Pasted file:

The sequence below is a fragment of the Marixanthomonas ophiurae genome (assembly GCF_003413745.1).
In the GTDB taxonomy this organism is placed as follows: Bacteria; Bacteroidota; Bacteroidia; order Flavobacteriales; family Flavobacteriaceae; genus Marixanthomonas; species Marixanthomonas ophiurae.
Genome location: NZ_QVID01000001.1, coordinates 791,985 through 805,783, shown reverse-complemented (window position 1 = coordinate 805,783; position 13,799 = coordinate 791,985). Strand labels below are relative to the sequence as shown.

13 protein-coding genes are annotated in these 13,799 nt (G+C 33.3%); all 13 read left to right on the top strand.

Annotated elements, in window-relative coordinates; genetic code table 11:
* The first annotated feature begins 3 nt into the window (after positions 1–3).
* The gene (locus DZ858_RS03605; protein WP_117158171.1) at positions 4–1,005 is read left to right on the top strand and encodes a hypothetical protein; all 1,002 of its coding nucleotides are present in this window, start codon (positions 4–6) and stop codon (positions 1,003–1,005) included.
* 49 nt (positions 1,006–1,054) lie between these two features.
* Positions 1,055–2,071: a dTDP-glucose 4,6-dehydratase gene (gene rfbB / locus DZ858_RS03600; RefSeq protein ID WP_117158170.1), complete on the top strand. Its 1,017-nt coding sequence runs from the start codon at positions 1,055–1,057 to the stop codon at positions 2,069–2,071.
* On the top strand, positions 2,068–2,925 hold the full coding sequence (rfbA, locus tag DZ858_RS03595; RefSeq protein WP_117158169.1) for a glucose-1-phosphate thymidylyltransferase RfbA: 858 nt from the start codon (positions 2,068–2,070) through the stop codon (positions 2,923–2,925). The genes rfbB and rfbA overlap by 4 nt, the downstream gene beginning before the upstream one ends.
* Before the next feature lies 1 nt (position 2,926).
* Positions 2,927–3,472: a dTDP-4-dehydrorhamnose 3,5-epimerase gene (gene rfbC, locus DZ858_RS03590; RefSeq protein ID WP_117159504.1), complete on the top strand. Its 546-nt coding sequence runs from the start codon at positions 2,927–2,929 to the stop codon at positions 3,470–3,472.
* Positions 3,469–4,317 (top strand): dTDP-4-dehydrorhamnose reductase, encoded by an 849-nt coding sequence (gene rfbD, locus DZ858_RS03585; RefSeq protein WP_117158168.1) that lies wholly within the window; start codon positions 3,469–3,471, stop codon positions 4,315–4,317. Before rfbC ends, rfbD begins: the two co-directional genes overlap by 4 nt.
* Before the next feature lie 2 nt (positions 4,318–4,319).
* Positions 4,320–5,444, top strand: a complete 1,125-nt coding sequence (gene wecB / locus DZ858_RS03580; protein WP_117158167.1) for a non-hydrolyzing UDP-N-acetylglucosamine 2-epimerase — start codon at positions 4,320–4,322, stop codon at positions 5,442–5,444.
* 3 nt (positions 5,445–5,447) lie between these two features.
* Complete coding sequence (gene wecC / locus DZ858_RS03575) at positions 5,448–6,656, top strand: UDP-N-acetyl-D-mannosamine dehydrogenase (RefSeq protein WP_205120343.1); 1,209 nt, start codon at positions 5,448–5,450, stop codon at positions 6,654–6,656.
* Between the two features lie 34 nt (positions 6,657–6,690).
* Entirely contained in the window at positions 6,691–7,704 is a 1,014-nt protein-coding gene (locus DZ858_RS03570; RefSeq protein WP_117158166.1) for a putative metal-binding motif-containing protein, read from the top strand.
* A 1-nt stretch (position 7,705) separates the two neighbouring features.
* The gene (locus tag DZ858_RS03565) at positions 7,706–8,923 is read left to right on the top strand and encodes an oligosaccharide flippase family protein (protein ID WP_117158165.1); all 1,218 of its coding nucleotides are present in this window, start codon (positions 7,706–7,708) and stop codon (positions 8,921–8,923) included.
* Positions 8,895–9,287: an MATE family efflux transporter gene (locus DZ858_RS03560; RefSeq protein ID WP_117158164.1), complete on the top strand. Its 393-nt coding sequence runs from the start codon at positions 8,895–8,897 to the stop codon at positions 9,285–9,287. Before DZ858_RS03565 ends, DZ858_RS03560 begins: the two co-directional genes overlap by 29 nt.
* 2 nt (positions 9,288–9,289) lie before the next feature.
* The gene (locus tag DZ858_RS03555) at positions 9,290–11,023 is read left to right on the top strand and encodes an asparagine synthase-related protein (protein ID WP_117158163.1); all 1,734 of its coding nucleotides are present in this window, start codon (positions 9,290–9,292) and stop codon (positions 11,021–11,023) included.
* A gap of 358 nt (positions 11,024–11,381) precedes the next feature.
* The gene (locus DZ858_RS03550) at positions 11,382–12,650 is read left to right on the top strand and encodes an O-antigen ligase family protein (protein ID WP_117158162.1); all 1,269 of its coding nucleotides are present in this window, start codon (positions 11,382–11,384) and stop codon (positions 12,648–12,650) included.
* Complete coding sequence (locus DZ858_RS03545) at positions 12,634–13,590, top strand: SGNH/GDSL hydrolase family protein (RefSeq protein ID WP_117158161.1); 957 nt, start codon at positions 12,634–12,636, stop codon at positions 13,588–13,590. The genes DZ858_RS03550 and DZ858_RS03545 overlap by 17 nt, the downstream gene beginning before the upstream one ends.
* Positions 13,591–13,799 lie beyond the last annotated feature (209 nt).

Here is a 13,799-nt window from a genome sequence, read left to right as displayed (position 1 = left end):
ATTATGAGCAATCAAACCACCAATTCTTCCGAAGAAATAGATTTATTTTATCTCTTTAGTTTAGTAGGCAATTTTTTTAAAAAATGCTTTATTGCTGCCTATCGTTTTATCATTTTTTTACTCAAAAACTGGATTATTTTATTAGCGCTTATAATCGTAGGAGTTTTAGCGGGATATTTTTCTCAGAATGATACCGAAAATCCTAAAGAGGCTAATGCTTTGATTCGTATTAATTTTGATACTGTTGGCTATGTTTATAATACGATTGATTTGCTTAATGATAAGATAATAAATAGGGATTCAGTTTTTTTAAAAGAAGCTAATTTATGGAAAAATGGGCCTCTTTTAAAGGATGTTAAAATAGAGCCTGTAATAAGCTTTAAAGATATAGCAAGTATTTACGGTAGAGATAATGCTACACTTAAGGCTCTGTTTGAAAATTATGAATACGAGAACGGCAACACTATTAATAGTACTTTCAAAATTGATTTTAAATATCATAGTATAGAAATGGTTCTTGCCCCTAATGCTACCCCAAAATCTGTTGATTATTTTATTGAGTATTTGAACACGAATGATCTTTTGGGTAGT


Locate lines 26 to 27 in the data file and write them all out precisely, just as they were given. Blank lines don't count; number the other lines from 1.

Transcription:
* The gene (locus DZ858_RS03550) at positions 11,382–12,650 is read left to right on the top strand and encodes an O-antigen ligase family protein (protein ID WP_117158162.1); all 1,269 of its coding nucleotides are present in this window, start codon (positions 11,382–11,384) and stop codon (positions 12,648–12,650) included.
* Complete coding sequence (locus DZ858_RS03545) at positions 12,634–13,590, top strand: SGNH/GDSL hydrolase family protein (RefSeq protein ID WP_117158161.1); 957 nt, start codon at positions 12,634–12,636, stop codon at positions 13,588–13,590. The genes DZ858_RS03550 and DZ858_RS03545 overlap by 17 nt, the downstream gene beginning before the upstream one ends.